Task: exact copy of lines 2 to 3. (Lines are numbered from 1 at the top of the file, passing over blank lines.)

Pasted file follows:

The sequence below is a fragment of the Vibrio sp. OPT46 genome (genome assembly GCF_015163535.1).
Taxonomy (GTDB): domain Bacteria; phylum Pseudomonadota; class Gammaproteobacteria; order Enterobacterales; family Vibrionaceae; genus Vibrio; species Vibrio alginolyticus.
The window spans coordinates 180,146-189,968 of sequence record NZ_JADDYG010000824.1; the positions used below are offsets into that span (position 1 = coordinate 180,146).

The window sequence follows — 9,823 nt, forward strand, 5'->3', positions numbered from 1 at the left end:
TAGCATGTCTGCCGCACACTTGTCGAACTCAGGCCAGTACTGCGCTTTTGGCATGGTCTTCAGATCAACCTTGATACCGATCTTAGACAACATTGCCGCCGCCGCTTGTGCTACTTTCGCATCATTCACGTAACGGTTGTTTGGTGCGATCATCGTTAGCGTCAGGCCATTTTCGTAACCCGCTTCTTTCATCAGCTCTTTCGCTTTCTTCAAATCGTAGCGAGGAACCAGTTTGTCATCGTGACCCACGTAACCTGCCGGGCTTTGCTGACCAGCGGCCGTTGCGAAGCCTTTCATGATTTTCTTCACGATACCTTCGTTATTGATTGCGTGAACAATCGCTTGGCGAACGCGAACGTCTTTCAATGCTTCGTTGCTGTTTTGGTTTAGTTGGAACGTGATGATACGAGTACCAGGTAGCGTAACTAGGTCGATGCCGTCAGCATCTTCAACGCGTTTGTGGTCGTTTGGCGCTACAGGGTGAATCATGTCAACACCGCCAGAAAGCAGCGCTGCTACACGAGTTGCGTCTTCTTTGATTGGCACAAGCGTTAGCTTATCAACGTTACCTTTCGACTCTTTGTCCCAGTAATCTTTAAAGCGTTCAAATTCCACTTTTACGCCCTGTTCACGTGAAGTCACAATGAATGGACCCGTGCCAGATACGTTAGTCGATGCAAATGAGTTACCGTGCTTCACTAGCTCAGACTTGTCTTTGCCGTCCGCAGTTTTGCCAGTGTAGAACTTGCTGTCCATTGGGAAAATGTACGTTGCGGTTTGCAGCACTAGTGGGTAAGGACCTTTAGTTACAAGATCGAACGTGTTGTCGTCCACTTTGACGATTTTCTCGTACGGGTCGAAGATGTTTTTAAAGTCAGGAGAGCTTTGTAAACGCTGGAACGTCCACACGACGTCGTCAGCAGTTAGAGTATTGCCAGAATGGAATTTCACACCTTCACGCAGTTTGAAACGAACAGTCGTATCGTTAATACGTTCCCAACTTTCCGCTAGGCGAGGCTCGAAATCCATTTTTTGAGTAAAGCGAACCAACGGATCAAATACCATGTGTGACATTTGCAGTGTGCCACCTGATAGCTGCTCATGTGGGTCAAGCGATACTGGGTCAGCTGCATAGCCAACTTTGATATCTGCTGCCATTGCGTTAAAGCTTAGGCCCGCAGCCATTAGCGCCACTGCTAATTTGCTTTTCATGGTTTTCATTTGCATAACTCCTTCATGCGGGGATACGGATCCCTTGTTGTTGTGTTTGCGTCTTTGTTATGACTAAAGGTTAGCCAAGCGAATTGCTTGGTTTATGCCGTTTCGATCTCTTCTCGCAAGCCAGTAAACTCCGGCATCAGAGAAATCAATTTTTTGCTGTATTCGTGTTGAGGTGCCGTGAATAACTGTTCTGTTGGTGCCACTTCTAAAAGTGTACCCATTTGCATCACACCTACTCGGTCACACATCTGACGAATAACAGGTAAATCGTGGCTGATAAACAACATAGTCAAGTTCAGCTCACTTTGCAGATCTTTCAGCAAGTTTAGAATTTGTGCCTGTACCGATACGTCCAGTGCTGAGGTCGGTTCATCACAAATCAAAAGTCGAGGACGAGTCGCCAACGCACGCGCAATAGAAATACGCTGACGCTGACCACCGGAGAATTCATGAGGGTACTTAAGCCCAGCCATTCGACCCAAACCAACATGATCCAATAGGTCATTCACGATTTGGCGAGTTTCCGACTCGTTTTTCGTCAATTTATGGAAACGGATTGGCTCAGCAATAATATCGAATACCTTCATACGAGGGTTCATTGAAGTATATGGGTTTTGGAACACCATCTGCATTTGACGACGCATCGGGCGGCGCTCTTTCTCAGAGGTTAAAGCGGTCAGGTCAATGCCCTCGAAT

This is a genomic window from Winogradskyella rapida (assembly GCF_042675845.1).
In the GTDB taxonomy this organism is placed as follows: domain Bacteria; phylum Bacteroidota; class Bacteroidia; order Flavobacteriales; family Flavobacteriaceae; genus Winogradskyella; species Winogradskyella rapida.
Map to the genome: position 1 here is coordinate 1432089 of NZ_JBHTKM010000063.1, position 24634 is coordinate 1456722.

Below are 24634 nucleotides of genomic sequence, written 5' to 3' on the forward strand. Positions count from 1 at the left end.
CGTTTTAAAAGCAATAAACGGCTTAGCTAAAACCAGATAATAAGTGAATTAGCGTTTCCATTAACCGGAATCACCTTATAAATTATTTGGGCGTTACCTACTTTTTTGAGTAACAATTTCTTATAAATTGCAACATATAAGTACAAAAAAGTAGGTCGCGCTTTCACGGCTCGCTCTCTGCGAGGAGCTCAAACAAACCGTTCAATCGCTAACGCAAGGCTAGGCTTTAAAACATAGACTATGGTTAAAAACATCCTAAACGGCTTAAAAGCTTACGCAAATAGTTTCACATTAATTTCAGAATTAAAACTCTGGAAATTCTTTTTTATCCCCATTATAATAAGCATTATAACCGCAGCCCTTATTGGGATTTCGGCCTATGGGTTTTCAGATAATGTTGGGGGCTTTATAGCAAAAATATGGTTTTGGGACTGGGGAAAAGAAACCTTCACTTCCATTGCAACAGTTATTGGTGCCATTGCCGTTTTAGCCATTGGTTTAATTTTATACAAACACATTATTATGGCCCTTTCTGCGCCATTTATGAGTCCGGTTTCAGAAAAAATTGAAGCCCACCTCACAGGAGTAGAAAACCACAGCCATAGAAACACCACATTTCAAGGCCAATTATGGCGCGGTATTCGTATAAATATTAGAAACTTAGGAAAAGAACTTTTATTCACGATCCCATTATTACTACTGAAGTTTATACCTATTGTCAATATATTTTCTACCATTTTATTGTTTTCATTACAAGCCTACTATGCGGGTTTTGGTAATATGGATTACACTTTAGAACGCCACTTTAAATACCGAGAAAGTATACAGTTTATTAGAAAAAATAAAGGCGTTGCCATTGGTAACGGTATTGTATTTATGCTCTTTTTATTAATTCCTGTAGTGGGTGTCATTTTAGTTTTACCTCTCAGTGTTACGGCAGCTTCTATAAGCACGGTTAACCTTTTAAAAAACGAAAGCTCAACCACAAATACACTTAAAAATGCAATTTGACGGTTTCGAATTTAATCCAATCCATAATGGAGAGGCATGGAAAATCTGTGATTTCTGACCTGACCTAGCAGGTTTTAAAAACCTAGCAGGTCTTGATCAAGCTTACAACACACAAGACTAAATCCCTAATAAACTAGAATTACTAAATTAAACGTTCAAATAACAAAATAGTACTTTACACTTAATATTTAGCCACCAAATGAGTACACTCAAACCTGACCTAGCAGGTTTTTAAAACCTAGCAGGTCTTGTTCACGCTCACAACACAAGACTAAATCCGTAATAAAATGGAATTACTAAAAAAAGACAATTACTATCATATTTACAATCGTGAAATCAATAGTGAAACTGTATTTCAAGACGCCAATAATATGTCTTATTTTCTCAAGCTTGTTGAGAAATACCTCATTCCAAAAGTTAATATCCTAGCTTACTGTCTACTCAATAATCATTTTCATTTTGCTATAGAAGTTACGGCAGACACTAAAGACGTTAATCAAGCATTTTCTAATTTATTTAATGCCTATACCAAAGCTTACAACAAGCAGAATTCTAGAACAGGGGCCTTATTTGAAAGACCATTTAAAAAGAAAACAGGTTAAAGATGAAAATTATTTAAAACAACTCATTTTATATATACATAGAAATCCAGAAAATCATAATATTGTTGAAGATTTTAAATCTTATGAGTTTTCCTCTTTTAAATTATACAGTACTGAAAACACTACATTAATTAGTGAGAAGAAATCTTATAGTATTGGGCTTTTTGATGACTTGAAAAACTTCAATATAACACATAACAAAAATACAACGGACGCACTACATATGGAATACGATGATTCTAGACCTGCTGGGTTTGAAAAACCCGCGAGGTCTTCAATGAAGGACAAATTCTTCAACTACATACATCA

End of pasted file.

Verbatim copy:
Taxonomy (GTDB): domain Bacteria; phylum Pseudomonadota; class Gammaproteobacteria; order Enterobacterales; family Vibrionaceae; genus Vibrio; species Vibrio alginolyticus.
The window spans coordinates 180,146-189,968 of sequence record NZ_JADDYG010000824.1; the positions used below are offsets into that span (position 1 = coordinate 180,146).